Communications regulator Ofcom has begun a consultation on the future use of spectrum bands 600Mhz and 700Mhz, and suggests that the UK reserves them for mobile broadband needs.
These lower bands are in high demand due to being able to provide better quality of service in difficult to reach indoor and outdoor locations, and have been made available following the switch over from analogue TV.
Although the spectrum could be used for a wide range of services, including digital terrestrial television (DTT), emergency services and applications using white space devices, Ofcom indicates that its likely to be reserved for mobile broadband due to the expectation that there is going to be a rapid growth in demand for capacity.
It estimates that under a mid-level growth scenario, mobile data capacity demand will experience an 80 fold increase between 2012 and 2030.
The consultation also highlights that it is unlikely that the spectrum will be made available until at least 2018, as it can take a number of years for it to be reapplied to new services.
One of the main reasons for this is that if 700Mhz, which is currently used to deliver DTT, but could be freed up in the future thanks to new spectrum efficiency technology, was to be used for mobile broadband in the UK it would require a new international frequency co-ordination agreement.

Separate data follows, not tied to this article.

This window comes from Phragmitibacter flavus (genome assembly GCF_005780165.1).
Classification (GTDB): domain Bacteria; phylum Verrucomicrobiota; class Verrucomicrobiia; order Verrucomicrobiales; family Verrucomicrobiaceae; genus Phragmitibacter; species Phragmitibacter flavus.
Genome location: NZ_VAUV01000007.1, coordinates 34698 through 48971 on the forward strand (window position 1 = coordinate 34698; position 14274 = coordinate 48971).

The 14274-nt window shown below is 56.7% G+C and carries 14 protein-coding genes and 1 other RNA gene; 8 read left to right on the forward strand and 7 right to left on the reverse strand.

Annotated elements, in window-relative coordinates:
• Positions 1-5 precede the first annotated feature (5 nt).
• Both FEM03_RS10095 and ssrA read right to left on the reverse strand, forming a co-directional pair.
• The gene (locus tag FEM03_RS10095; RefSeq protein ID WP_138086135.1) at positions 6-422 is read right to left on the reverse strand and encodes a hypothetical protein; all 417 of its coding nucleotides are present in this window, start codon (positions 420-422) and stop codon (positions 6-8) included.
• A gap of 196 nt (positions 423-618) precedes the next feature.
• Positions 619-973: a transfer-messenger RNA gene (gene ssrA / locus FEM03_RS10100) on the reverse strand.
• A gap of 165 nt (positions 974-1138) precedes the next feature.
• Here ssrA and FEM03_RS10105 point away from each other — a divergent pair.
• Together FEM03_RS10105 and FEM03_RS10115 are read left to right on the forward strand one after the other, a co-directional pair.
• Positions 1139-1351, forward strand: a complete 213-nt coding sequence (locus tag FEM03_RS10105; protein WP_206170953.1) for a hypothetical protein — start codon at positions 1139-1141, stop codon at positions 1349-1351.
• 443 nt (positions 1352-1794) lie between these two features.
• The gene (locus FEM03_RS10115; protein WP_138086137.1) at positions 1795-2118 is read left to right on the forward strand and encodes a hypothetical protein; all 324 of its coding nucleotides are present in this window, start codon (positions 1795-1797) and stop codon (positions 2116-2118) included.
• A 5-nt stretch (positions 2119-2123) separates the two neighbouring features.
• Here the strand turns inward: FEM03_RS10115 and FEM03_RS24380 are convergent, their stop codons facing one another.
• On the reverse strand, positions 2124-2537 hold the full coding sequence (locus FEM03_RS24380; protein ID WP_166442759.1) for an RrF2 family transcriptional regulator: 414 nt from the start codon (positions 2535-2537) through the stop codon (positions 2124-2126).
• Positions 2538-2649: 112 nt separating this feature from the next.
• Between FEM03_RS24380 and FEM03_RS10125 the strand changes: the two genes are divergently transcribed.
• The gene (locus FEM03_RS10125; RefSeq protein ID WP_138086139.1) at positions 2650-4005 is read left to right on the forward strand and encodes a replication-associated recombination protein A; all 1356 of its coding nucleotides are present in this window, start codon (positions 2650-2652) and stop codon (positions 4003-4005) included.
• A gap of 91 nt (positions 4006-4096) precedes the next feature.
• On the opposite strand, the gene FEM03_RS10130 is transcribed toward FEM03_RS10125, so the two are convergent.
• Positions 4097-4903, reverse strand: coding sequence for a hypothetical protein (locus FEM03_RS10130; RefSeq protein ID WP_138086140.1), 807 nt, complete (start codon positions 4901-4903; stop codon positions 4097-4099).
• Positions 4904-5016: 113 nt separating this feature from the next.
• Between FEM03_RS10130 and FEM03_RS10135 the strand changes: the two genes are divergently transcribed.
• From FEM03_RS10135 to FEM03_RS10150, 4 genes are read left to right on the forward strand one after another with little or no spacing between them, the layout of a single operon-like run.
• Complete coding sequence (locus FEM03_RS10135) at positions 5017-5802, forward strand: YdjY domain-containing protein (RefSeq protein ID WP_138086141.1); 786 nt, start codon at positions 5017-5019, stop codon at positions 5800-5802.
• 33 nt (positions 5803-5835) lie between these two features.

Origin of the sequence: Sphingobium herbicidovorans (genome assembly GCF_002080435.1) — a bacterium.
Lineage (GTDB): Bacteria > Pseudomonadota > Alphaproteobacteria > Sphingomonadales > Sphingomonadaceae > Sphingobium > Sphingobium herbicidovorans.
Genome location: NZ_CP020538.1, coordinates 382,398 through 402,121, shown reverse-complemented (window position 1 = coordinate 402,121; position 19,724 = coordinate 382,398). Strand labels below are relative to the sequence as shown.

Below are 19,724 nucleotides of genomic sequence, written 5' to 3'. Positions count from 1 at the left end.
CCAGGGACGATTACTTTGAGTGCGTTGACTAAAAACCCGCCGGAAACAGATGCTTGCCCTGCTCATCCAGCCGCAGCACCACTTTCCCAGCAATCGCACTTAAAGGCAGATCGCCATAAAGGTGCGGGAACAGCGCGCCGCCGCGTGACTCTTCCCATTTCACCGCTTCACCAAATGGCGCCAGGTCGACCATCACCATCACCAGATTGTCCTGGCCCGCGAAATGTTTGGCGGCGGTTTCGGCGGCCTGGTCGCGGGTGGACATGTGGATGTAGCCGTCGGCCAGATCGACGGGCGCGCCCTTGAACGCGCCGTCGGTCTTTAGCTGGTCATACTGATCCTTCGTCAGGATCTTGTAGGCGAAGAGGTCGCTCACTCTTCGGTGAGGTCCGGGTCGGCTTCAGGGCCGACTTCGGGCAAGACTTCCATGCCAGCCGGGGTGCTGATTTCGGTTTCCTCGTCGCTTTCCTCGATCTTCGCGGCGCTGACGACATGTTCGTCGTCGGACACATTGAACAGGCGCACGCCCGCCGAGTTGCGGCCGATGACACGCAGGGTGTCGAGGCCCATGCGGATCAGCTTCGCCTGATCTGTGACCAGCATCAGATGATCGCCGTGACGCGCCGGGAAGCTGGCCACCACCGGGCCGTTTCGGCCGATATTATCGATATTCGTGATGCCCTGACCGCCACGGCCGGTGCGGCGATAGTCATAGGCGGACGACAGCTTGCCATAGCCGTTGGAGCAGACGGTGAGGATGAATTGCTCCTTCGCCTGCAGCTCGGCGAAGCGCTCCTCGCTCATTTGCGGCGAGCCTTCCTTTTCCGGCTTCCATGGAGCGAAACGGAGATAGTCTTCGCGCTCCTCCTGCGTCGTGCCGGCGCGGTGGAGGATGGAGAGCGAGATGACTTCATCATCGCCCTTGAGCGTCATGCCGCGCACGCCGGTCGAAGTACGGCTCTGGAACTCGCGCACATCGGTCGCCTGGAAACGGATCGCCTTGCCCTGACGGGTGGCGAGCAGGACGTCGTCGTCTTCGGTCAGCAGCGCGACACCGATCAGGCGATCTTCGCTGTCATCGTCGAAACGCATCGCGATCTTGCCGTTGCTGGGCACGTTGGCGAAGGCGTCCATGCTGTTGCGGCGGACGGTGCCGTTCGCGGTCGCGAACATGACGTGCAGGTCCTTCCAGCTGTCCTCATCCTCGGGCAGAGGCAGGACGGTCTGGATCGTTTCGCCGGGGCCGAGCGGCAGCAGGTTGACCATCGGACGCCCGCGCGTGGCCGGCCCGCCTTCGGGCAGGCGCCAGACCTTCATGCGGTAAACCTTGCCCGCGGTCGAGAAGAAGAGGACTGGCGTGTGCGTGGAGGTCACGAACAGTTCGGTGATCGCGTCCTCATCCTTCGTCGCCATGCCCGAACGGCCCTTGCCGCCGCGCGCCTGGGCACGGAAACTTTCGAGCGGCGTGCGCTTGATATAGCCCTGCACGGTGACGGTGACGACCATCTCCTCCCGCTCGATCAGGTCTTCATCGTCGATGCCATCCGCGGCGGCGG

700MHz is currently used for LTE (4G) services in the US, and is anticipated to be used in Asia, Australia and New Zealand, but the position of some European countries is still unclear. This means that an agreement in Europe is unlikely to be achieved until at least 2018.
"Changing the use of spectrum from one service to another can take several years and in some cases more than a decade, especially where new international agreements are required and where there are existing users of the spectrum whose requirements need to be taken into account," reads the consultation document.
"In contrast, the pace of innovation and change in the communications sector is accelerating. In particular, there is an unprecedented growth in the demand for mobile broadband capacity," it continues.
"The tension raises the need for a long-term strategic approach."
All interested stakeholders have until the 7 June 2012 to respond to the consultation.